The Good Fight
After kicking off the season with spectacular bravado last week with a stand-alone alternate-universe episode, The Good Fight settles into its own version of business as usual, with intimations of things to come. It’s an entertaining hour, but without the political spikiness of last week — and virtually all of last season, with its topical references and Jonathan Coulton Schoolhouse Rock ditties — it feels like a bit of a letdown. For the first time in a while, it behaved like a normal-ish courtroom drama, like a few curse words removed from something that could run on network television. No microdosing, no Nazi–punching, no episode-long Wizard of Oz fantasies.
Okay, emphasis on the “ish” part of normal-ish. The episode still opens with the chaos of unsupervised dogs running through the halls of Reddick, Boseman & Lockhart, pulls off a mini-revival of ’80s NBC Thursday with appearances by John Larroquette and Michael J. Fox, allows 16 minutes of action before the opening credits, and teases a wide-ranging conspiracy of the ultraelite that hints at season four’s overarching political agenda. So business as usual for The Good Fight will never quite be business as usual for other shows of its kind, even when it’s planting its feet on terra firma for a moment. The promotional materials for the season have asked the question, “What is Memo 618?” but the show isn’t prepared yet to play those cards. As of now, it’s mostly those words (and only those words) on a page.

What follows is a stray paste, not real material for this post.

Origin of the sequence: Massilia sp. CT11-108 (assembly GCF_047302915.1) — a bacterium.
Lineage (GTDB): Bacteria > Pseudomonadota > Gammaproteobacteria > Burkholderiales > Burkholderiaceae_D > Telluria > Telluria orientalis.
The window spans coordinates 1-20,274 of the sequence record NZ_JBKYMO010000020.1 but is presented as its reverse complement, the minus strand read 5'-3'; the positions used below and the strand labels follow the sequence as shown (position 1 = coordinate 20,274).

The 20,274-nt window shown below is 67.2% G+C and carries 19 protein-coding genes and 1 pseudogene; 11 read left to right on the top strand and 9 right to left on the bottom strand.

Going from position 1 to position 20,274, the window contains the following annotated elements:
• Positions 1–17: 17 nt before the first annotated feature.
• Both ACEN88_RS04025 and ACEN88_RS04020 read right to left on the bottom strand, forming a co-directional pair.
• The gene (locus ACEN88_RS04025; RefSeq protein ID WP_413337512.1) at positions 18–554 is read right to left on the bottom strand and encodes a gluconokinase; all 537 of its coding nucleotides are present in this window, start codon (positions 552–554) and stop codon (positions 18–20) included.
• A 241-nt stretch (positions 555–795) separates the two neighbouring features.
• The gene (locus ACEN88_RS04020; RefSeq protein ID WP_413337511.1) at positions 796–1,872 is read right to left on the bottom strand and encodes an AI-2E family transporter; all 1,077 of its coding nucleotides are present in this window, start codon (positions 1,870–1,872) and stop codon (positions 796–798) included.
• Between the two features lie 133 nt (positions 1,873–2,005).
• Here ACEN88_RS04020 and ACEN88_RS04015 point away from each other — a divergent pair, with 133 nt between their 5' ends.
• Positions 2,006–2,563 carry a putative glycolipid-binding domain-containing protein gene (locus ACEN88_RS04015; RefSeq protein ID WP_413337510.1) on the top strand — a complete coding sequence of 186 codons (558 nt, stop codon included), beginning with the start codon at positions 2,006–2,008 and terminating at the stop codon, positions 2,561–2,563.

But first, dogs! After nine months away from the job, Diane returns to a firm transformed by pet-friendly new management. The seventh largest firm in America, STR Laurie, has acquired Reddick, Boseman, leading to a massive payout to the chief partners, paltry bonuses to the equity partners, and the dogs of STR Laurie’s main partners doing their dirty, sinful business in the halls. Meanwhile, “Mr. Laurie” and “Mr. Firth” are a floor above the peons they’ve taken under their wing, and even the most senior staff at Reddick, Boseman have to be escorted up a spiral staircase to meet with their betters. Otherwise, it’s off limits.